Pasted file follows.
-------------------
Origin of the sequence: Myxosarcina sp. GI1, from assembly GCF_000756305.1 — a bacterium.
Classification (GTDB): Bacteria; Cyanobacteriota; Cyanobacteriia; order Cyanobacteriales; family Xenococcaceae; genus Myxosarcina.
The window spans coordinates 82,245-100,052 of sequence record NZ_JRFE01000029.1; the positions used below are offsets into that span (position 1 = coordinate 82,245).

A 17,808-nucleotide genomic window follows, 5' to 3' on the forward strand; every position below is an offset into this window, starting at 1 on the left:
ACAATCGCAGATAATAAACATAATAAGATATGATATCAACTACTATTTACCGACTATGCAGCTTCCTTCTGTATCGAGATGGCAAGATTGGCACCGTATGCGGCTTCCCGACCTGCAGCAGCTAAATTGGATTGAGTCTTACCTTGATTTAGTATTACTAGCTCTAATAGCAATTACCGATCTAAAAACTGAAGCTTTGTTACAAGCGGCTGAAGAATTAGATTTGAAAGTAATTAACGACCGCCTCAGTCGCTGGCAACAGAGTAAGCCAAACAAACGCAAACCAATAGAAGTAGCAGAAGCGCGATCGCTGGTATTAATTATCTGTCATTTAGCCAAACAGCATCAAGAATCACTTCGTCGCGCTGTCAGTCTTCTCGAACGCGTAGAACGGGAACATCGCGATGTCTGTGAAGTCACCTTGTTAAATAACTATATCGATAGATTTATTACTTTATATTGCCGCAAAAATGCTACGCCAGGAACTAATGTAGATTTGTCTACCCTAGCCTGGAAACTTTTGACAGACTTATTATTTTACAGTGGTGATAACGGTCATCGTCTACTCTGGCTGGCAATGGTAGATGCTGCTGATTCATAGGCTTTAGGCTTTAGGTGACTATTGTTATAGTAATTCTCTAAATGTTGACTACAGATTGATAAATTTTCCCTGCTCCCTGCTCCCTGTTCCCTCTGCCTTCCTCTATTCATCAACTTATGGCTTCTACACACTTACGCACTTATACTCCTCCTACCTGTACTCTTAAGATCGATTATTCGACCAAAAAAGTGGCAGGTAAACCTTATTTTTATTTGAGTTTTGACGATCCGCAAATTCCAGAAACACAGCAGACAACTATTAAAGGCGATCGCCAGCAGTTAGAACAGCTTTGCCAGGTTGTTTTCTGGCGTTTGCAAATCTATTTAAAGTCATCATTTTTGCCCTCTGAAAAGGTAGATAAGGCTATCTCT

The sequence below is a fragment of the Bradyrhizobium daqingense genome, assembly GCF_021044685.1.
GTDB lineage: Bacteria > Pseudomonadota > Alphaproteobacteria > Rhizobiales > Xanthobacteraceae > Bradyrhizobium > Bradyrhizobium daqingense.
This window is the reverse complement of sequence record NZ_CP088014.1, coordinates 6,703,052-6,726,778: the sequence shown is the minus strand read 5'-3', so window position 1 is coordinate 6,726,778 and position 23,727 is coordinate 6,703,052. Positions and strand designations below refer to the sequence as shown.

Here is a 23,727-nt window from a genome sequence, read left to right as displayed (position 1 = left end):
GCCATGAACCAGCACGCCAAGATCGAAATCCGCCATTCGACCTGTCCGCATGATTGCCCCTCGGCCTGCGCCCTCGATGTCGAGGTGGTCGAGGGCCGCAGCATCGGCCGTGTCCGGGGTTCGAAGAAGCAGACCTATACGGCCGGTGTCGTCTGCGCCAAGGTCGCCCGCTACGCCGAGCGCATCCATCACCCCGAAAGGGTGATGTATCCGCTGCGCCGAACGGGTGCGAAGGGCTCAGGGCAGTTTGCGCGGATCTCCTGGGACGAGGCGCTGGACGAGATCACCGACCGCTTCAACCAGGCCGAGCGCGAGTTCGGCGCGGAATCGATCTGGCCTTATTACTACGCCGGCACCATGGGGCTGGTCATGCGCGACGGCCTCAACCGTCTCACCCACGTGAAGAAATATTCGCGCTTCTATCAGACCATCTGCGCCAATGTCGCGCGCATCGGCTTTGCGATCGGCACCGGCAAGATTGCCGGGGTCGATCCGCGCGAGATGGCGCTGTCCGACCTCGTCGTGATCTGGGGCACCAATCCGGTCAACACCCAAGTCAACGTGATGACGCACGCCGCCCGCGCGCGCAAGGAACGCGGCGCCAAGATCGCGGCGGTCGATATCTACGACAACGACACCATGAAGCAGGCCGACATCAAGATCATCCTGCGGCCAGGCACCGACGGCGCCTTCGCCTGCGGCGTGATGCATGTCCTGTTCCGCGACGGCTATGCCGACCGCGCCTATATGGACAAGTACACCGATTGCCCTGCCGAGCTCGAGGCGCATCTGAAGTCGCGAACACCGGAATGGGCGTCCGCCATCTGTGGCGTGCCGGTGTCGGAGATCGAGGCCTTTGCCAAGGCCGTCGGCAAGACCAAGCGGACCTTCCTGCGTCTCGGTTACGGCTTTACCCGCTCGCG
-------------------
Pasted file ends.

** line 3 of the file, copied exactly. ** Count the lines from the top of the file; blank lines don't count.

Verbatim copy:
The window spans coordinates 82,245-100,052 of sequence record NZ_JRFE01000029.1; the positions used below are offsets into that span (position 1 = coordinate 82,245).